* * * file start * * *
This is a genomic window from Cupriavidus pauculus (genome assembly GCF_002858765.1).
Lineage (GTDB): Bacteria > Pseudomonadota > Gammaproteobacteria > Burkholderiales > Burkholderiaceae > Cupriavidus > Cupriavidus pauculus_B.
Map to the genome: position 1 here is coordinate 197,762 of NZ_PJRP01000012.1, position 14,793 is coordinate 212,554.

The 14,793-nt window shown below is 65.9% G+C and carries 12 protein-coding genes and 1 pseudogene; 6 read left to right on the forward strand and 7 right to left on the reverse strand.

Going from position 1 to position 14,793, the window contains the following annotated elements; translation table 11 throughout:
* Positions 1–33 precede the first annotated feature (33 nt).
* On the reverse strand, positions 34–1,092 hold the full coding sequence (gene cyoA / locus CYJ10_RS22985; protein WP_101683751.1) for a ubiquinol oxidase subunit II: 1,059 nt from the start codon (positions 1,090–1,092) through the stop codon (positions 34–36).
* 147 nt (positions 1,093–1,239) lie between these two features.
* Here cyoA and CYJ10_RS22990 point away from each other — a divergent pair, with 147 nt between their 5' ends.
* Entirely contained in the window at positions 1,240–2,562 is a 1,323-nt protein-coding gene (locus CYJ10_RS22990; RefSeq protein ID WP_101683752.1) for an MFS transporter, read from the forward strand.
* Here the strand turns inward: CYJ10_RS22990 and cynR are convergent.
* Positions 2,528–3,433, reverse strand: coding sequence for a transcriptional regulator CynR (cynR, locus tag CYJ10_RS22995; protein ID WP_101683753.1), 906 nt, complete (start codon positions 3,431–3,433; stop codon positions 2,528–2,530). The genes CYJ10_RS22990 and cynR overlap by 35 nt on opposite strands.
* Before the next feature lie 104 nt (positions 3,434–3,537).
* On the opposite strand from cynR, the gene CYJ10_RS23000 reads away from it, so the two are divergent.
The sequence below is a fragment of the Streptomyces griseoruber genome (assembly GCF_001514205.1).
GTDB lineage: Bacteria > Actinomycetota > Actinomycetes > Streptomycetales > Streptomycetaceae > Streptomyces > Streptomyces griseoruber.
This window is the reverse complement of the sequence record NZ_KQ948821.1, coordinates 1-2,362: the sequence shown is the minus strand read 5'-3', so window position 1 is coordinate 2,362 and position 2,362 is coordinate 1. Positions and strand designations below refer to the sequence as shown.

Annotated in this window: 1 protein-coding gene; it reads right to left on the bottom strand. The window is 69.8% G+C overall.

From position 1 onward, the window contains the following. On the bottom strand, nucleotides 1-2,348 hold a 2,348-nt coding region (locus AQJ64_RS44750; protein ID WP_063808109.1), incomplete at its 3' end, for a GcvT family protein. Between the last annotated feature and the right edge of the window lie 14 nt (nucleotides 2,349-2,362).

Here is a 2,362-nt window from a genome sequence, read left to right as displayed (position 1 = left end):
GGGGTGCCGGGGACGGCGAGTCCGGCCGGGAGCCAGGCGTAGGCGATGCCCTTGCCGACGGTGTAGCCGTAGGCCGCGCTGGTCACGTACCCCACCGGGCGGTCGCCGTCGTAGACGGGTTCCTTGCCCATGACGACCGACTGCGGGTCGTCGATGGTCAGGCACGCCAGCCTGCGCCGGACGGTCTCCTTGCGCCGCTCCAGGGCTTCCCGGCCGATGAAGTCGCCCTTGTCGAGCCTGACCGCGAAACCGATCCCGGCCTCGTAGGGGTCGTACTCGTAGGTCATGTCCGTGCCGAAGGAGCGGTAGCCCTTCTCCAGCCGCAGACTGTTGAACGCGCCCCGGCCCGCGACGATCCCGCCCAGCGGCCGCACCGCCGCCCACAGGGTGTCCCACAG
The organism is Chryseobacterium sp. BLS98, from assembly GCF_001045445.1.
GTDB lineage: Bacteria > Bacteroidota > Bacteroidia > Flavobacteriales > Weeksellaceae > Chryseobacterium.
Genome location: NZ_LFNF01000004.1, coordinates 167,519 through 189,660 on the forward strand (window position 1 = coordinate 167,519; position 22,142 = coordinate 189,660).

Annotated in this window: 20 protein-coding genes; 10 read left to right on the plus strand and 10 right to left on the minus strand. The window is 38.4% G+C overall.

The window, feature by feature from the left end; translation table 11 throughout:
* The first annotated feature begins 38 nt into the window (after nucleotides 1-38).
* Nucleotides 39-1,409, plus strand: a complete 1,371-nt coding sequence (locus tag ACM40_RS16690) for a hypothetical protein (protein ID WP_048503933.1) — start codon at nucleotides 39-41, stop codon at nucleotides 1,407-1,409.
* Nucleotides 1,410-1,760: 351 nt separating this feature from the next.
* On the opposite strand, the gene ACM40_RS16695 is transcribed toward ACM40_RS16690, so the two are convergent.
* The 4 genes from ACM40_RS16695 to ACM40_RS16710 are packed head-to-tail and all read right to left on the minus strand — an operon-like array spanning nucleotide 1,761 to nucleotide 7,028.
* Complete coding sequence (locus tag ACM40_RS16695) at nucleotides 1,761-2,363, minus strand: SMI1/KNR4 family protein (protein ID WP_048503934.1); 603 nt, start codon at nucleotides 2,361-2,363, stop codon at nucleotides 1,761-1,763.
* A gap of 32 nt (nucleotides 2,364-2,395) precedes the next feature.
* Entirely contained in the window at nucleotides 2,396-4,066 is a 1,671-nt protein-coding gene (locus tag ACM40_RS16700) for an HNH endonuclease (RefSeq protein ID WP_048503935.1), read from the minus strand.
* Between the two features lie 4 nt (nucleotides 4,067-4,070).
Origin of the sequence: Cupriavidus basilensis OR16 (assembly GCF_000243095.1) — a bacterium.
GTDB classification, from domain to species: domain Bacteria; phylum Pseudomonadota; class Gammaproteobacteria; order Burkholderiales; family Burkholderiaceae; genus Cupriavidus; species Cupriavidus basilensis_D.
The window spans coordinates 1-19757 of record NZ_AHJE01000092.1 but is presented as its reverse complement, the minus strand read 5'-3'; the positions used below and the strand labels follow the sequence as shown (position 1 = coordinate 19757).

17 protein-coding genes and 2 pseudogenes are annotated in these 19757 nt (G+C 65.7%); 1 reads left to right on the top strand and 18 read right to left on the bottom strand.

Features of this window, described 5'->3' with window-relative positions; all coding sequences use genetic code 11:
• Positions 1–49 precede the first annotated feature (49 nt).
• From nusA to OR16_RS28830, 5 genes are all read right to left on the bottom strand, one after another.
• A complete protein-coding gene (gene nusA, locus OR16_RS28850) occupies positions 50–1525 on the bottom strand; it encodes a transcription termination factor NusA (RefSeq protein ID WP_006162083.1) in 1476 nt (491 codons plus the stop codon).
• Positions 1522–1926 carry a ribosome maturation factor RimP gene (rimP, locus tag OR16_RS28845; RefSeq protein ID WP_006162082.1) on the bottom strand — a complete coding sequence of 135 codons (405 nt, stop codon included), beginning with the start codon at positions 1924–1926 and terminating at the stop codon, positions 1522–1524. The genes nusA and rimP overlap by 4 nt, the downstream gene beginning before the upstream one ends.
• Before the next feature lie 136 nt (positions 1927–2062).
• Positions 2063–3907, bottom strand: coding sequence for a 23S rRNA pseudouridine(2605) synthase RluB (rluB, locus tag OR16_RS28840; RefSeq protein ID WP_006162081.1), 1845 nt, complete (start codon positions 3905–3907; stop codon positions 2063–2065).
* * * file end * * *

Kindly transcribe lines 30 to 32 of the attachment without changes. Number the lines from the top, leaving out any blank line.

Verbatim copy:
* On the opposite strand, the gene ACM40_RS16695 is transcribed toward ACM40_RS16690, so the two are convergent.
* The 4 genes from ACM40_RS16695 to ACM40_RS16710 are packed head-to-tail and all read right to left on the minus strand — an operon-like array spanning nucleotide 1,761 to nucleotide 7,028.
* Complete coding sequence (locus tag ACM40_RS16695) at nucleotides 1,761-2,363, minus strand: SMI1/KNR4 family protein (protein ID WP_048503934.1); 603 nt, start codon at nucleotides 2,361-2,363, stop codon at nucleotides 1,761-1,763.